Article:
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Witching Hour: Making Space @ MERGE 10/13/2018

Waking up early on Saturday mornings does have its rewards. Take this morning for example. As part of the spectacular Witching Hour Lineup, MERGE hosted “Making Space,” a workshop mediated by Dan Bascaljon.

Bascaljon is a brilliant scholar and author of Eastern Iowa, having also been an instructor at the UI. He also leads the event “Coffee with Dan,” a panel/discussion held at Pointdexter Coffee.

The topic of this workshop centered around the presence and use of “space” in creative work. I must say that workshops are not always a comfortable space for me, but Dan did a wonderful job making this one quite cozy and relaxed. He was aided by the presence of coffee and pastries from Java, which rescued us participants from early morning sleepiness.

Image via Witching Hour

Seated around a round-ish table in one of MERGE’s spacy conference rooms, we began by discussing answers to Bascaljon’s warm-up questions about what space actually is, and what it means to make space.

I think it’s safe to say that a lot of us tend to think of space in physical terms — rooms, elevators, cars. At least, that was what I first thought of in response to this question. But it initiated answers including physical movement, meditation, and marginalized voices as “definitions” or conceptions of space. Music was particularly interesting, as both inherently and actively spatial.

One way of visualizing space is as a sculpture. And instead of viewing it as a sort of void to be filled, we could see it as a block with endless possibilities, to be shaped, molded, and sculpted to its great potential.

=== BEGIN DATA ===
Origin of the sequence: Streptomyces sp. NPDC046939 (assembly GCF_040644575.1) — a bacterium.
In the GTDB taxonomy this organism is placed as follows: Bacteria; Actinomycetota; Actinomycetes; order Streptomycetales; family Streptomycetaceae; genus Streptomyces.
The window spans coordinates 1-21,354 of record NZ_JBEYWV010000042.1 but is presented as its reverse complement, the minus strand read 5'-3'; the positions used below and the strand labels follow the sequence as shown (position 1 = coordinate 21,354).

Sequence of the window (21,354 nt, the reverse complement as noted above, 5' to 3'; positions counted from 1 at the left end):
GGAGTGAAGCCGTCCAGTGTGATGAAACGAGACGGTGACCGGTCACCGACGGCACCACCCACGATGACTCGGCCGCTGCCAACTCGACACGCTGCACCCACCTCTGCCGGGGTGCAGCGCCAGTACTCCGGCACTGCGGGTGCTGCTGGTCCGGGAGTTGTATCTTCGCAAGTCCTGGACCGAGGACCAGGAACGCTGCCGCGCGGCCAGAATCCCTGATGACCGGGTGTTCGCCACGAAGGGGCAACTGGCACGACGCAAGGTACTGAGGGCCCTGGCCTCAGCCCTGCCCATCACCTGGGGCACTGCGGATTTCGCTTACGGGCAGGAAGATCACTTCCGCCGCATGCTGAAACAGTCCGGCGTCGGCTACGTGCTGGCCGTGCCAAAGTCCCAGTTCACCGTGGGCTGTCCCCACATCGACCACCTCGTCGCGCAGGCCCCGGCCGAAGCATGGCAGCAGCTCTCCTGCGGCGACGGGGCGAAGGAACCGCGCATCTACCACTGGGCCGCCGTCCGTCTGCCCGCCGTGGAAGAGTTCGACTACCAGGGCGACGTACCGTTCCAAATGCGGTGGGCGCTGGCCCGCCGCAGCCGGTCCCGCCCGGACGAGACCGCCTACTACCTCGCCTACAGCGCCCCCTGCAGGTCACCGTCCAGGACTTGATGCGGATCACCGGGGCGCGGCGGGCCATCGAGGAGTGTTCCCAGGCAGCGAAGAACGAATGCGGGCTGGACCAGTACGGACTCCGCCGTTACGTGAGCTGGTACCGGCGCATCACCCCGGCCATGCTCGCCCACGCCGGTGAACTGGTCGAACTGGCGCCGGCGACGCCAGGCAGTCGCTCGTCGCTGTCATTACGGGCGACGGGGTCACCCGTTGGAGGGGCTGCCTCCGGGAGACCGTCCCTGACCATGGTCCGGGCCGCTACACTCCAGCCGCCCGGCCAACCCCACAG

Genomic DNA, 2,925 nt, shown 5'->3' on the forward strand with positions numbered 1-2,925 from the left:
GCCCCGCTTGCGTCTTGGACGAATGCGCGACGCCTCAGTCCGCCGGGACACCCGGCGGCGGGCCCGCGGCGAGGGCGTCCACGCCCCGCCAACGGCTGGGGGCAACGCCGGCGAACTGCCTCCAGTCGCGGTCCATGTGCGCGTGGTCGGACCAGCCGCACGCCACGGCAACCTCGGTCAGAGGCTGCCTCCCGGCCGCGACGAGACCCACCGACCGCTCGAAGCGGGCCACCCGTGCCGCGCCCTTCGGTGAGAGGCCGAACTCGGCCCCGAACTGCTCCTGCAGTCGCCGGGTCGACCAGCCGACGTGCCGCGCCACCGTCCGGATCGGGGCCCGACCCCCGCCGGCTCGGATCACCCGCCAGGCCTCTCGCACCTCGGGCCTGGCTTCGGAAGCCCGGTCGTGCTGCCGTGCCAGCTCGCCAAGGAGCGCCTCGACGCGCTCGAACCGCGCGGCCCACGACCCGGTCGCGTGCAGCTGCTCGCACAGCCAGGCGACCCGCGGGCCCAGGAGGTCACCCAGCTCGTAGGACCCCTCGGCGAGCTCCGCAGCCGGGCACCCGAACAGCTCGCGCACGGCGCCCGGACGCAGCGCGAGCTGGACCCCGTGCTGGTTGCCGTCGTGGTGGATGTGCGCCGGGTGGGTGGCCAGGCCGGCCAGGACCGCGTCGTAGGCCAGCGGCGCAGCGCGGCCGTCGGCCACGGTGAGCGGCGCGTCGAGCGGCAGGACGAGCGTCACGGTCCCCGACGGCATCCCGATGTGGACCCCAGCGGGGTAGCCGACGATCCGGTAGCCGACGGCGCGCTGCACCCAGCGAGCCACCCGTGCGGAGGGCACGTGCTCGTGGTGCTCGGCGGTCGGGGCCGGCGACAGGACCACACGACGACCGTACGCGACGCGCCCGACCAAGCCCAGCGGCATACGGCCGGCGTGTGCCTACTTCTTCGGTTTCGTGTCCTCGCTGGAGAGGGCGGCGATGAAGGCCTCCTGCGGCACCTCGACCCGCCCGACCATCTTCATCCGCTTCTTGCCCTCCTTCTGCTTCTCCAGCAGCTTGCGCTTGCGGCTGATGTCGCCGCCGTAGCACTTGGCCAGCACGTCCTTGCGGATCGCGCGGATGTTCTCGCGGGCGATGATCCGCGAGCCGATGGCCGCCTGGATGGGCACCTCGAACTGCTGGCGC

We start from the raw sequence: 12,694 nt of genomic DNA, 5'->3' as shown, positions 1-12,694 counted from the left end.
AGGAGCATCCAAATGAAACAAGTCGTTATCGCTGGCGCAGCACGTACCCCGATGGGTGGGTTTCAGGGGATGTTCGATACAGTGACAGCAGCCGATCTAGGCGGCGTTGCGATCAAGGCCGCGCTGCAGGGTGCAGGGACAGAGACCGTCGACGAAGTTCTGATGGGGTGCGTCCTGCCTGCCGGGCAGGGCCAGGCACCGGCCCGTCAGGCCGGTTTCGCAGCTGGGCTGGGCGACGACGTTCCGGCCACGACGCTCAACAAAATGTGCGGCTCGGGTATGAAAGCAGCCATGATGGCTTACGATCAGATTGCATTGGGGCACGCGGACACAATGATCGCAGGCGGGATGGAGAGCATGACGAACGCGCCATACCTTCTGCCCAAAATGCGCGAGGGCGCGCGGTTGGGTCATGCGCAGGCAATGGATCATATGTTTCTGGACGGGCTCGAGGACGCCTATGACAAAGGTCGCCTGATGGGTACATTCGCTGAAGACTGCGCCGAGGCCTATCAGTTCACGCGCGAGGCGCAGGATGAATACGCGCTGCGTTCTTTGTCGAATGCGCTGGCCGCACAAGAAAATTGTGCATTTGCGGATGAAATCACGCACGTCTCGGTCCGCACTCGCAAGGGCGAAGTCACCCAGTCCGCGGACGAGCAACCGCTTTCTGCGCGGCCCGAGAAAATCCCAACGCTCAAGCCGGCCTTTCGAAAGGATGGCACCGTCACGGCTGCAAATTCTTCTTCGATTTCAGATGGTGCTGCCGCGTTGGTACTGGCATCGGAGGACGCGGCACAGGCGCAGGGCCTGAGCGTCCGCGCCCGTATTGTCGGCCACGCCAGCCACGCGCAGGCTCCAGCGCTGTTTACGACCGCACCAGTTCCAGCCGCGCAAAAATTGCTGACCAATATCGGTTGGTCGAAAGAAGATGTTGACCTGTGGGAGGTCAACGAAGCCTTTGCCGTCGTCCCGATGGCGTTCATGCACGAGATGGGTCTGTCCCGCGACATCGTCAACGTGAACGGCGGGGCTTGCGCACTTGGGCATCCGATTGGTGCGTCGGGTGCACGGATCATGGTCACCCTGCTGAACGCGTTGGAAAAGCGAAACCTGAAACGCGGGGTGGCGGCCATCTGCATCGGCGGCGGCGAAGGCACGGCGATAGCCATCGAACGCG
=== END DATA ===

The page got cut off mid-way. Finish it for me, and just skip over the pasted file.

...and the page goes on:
And thus, music, if we view it as an agent, could thus be seen as something that shapes space.

And what about spaces that we ourselves inhabit? Participants also discussed what spaces felt comfortable or uncomfortable. Are we innately agoraphobic? Or is it that not space itself, but the way in which it leaves us vulnerable to other people who inhabit that space, which makes it disagreeable?

Bascaljon then took this discussion to focus on three main points, each with its own little homework assignment for each of u

The Yellow Wallpaper, by Charlotte Perkins Gilman
Image via NIU Today

First, he posited that writers, artists, creative people, etc., need to make space for themselves in order to reach their full potential and create their own space. This meant making space for yourself in both the mental and physical sense–“being ok with space and silence,” and knowing “what to take in and what to leave out” of your physical creative space (where you create).

Second, he gave us three examples of making space in literature, which he drew (and read out loud, which was awesome) from 19th century literature. This included “The Yellow Wallpaper” by Charlotte Perkins Gilman, “I Saw No Way” by Emily Dickinson, and “The Fall of the House of Usher” by Edgar Allan Poe.

Now, I am sold whenever somebody brings up Poe. And I am not ashamed to say that his discussion of how Poe uses space in his work made. my. day. Rant over.

Fall of the House of Usher, by Edgar Allan Poe
Image via Cornell Blogs

 

Finally, Bascaljon brought up creating spaces for your audience. I felt like this was the most complex topic of the workshop, and so I have slight difficulty reproducing the discussion here. But the takeaway was that how you create space in your creative work does affect your audience, in including some and excluding others, to some extent. There are several ways one can accomplish this, including alienating everybody as a form of shock, or trying to be inclusive to a specific target audience.

What is your creative space? (I’m still figuring that out)
Image via Graphite Bunny

Bascaljon was a wonderful mediator, re-processing everybody’s ideas into more digestable forms, and mixing in a lot of humor and passion, which made everything better.

What I especially liked about this workshop, was its divergence from the other workshops that I am used to. (Again, I can only speak for myself.) What I don’t like about workshops is how they make you feel slightly exasperated about your own work, and somehow manage to lower your self-esteem when you come out of them. I always leave thinking “Well, rats, what am I doing wrong?”

But Bascaljon did a masterful job of maintaining a sense of hope and practicality, and ensured that we came out with positivity and (realistic) optimism, with the tools that we needed to rely on ourselves and achieve our creative goals.

Be sure to check out the rest of the Saturday lineup!